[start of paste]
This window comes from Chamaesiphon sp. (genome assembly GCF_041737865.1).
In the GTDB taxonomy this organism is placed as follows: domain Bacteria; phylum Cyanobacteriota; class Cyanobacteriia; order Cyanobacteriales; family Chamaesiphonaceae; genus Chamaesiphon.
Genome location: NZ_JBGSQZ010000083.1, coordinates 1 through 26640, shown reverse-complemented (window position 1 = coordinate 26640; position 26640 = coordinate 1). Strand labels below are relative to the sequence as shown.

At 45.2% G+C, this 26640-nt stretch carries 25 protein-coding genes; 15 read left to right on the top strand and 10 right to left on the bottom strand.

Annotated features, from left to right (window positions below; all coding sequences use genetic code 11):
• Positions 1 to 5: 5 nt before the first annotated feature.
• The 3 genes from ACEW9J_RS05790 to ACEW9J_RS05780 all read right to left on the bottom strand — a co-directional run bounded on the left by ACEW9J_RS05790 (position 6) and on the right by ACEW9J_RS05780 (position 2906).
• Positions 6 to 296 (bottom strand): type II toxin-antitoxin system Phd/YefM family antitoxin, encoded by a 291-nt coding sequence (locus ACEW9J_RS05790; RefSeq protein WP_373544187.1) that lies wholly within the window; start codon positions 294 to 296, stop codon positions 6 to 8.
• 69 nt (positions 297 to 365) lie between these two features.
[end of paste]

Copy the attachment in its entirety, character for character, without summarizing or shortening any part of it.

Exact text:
This window comes from Chamaesiphon sp. (genome assembly GCF_041737865.1).
In the GTDB taxonomy this organism is placed as follows: domain Bacteria; phylum Cyanobacteriota; class Cyanobacteriia; order Cyanobacteriales; family Chamaesiphonaceae; genus Chamaesiphon.
Genome location: NZ_JBGSQZ010000083.1, coordinates 1 through 26640, shown reverse-complemented (window position 1 = coordinate 26640; position 26640 = coordinate 1). Strand labels below are relative to the sequence as shown.

At 45.2% G+C, this 26640-nt stretch carries 25 protein-coding genes; 15 read left to right on the top strand and 10 right to left on the bottom strand.

Annotated features, from left to right (window positions below; all coding sequences use genetic code 11):
• Positions 1 to 5: 5 nt before the first annotated feature.
• The 3 genes from ACEW9J_RS05790 to ACEW9J_RS05780 all read right to left on the bottom strand — a co-directional run bounded on the left by ACEW9J_RS05790 (position 6) and on the right by ACEW9J_RS05780 (position 2906).
• Positions 6 to 296 (bottom strand): type II toxin-antitoxin system Phd/YefM family antitoxin, encoded by a 291-nt coding sequence (locus ACEW9J_RS05790; RefSeq protein WP_373544187.1) that lies wholly within the window; start codon positions 294 to 296, stop codon positions 6 to 8.
• 69 nt (positions 297 to 365) lie between these two features.